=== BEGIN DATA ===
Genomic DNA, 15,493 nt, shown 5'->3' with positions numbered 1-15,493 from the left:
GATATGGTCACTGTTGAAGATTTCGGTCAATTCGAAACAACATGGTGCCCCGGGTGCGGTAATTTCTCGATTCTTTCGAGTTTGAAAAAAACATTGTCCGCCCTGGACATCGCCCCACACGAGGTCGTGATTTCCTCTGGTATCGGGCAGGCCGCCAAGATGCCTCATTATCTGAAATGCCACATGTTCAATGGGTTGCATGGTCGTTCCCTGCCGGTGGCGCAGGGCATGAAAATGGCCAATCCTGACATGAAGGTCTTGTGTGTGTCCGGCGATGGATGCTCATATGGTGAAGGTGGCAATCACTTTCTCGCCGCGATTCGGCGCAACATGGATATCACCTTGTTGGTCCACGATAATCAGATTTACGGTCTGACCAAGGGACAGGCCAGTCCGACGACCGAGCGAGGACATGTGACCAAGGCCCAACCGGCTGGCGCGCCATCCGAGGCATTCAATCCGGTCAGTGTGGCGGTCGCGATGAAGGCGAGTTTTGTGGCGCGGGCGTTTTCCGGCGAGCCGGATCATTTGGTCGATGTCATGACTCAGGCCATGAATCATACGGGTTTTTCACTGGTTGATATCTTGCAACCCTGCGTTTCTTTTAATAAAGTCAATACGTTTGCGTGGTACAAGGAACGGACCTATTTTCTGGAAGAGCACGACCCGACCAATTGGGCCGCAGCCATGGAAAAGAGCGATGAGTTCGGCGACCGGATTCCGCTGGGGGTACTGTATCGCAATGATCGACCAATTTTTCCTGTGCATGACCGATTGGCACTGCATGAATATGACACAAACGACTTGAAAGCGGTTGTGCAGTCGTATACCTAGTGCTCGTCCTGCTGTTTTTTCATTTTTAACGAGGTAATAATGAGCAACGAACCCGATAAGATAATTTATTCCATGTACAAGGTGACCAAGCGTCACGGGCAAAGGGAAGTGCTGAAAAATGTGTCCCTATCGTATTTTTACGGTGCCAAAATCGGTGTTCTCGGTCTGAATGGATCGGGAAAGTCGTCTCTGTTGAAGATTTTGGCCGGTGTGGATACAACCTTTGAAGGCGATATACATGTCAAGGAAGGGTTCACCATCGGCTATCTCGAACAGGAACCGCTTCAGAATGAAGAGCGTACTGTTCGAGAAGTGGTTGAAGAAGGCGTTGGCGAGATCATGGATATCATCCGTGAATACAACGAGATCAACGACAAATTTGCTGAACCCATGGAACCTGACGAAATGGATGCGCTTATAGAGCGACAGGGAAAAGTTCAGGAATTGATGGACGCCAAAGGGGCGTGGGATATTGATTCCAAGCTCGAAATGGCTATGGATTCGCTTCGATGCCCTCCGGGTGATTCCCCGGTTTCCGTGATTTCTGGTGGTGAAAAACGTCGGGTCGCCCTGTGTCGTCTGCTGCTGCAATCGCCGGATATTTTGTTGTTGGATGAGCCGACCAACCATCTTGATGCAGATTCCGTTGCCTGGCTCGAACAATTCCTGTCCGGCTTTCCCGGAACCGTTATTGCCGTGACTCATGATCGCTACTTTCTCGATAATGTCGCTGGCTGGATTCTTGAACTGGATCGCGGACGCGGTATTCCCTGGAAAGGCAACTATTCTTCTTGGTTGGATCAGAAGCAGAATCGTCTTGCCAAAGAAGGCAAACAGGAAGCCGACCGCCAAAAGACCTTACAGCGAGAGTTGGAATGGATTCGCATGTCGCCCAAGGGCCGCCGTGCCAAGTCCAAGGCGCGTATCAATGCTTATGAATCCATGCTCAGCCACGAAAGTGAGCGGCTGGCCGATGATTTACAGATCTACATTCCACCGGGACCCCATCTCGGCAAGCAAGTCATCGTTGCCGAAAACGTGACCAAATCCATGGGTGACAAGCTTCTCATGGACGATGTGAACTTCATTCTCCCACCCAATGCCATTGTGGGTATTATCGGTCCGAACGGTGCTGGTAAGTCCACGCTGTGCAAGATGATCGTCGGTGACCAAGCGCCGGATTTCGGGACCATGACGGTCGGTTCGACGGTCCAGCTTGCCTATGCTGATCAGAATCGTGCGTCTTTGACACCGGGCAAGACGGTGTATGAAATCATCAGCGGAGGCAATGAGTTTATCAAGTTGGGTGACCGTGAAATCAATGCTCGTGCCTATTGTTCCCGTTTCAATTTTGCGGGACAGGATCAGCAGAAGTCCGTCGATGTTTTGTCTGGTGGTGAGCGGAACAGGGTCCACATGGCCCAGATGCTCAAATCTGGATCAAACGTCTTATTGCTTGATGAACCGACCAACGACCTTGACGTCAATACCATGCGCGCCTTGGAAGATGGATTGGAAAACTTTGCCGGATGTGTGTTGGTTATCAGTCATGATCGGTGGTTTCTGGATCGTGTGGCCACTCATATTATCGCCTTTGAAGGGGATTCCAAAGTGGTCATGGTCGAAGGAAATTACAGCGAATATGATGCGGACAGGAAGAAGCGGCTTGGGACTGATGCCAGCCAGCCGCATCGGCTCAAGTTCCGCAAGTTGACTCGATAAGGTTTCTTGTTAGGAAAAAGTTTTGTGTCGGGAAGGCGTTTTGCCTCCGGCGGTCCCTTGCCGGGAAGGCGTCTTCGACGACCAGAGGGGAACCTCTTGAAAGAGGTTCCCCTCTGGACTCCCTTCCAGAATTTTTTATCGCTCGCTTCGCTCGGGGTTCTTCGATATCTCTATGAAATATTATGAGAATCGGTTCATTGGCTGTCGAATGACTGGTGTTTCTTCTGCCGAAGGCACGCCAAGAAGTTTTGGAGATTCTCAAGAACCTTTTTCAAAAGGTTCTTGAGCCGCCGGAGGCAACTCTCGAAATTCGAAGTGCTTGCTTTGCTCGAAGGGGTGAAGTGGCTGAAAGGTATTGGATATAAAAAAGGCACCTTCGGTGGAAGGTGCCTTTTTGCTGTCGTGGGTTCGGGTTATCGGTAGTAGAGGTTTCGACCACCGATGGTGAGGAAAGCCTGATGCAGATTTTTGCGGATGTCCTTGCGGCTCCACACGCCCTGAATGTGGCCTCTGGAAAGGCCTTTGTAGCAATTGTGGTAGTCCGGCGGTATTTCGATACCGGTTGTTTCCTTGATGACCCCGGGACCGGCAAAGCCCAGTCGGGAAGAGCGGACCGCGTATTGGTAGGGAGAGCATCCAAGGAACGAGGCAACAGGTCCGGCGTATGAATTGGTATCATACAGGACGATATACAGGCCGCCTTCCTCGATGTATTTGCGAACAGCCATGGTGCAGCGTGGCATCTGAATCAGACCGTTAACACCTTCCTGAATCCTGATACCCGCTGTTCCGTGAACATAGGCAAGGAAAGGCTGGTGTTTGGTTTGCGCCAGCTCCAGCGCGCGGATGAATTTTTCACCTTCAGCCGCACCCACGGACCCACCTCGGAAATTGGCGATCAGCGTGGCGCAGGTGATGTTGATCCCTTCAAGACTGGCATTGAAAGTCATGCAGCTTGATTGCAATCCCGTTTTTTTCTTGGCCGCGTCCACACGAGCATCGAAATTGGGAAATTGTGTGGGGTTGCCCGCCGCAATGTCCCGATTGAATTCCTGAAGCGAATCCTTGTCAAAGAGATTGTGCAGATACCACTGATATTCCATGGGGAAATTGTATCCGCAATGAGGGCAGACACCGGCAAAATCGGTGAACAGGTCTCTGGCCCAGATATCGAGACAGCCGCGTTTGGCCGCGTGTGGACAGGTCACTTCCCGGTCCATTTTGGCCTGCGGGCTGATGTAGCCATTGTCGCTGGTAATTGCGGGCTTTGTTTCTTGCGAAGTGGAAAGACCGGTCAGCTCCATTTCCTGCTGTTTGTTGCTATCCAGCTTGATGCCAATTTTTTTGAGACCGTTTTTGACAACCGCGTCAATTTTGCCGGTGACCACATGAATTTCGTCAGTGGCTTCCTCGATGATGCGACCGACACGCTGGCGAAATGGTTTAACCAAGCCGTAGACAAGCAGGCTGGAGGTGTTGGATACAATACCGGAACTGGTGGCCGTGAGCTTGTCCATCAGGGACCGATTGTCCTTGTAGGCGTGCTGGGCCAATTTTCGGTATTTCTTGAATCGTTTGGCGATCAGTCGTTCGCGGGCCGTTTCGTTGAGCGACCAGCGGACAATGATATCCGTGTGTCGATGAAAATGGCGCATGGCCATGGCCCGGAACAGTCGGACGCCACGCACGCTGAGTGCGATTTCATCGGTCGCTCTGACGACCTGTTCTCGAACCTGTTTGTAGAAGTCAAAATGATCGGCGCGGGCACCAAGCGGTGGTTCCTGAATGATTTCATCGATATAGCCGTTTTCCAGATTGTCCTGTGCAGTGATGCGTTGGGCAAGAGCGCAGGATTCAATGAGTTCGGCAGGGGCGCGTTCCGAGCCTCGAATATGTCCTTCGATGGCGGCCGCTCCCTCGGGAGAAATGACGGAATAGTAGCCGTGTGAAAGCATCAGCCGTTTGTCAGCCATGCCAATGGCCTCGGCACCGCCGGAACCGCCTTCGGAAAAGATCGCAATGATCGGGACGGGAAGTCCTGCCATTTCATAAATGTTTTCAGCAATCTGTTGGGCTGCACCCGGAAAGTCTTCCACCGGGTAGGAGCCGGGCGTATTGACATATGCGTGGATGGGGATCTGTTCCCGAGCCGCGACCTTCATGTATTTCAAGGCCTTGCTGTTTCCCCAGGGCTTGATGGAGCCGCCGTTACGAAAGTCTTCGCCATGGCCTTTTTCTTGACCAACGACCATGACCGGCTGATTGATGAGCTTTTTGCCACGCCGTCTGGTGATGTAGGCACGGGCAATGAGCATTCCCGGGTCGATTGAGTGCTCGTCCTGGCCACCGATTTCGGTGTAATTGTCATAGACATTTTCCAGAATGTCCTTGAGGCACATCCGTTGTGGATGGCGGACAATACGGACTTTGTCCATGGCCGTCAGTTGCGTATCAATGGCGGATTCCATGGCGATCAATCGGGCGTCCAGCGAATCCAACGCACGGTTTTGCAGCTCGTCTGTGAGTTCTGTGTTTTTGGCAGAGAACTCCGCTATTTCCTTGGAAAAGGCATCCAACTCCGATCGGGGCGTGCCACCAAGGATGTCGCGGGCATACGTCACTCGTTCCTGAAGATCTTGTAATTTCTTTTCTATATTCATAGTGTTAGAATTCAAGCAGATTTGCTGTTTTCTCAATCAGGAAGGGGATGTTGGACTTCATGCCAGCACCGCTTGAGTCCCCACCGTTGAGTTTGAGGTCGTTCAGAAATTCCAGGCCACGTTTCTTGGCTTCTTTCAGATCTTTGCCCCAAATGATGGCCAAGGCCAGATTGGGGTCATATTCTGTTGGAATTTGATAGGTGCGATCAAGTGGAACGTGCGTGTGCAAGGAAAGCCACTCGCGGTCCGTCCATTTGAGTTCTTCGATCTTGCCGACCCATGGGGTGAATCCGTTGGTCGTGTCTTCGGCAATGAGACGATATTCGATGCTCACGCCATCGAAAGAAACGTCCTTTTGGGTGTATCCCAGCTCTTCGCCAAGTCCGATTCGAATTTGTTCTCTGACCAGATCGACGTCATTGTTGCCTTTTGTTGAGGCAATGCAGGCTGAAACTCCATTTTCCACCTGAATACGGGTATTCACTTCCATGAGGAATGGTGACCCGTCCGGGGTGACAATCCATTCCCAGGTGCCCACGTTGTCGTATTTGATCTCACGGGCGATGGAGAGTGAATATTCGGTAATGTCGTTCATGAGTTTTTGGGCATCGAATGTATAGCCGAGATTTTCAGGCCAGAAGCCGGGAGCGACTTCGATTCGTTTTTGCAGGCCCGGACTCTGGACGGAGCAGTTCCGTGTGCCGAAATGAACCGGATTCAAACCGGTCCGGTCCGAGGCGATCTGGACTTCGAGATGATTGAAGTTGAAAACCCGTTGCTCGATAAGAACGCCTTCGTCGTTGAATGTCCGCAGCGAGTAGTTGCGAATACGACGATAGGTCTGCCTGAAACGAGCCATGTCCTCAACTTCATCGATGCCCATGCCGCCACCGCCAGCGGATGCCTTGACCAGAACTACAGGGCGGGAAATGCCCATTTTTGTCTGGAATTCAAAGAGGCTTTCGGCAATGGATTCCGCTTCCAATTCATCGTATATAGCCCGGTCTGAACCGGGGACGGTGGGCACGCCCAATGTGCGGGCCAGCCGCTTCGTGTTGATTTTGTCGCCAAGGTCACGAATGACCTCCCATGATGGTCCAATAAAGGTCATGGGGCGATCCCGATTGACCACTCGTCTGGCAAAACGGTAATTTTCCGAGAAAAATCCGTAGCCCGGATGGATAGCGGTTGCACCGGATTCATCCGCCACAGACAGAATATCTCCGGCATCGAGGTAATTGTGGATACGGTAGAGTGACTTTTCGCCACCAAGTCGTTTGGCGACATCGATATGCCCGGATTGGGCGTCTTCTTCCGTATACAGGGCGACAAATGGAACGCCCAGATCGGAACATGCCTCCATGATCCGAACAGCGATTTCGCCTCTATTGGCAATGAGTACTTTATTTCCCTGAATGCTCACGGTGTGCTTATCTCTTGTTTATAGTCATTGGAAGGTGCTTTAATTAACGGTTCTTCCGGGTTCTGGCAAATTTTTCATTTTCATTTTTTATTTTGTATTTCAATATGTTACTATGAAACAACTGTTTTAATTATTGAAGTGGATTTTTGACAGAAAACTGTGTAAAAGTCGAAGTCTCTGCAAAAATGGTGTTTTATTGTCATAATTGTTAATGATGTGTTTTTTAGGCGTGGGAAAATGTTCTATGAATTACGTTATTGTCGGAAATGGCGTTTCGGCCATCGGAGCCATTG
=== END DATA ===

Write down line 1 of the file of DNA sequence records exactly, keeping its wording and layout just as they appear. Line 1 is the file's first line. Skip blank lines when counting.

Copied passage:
Genomic DNA, 15,493 nt, shown 5'->3' with positions numbered 1-15,493 from the left: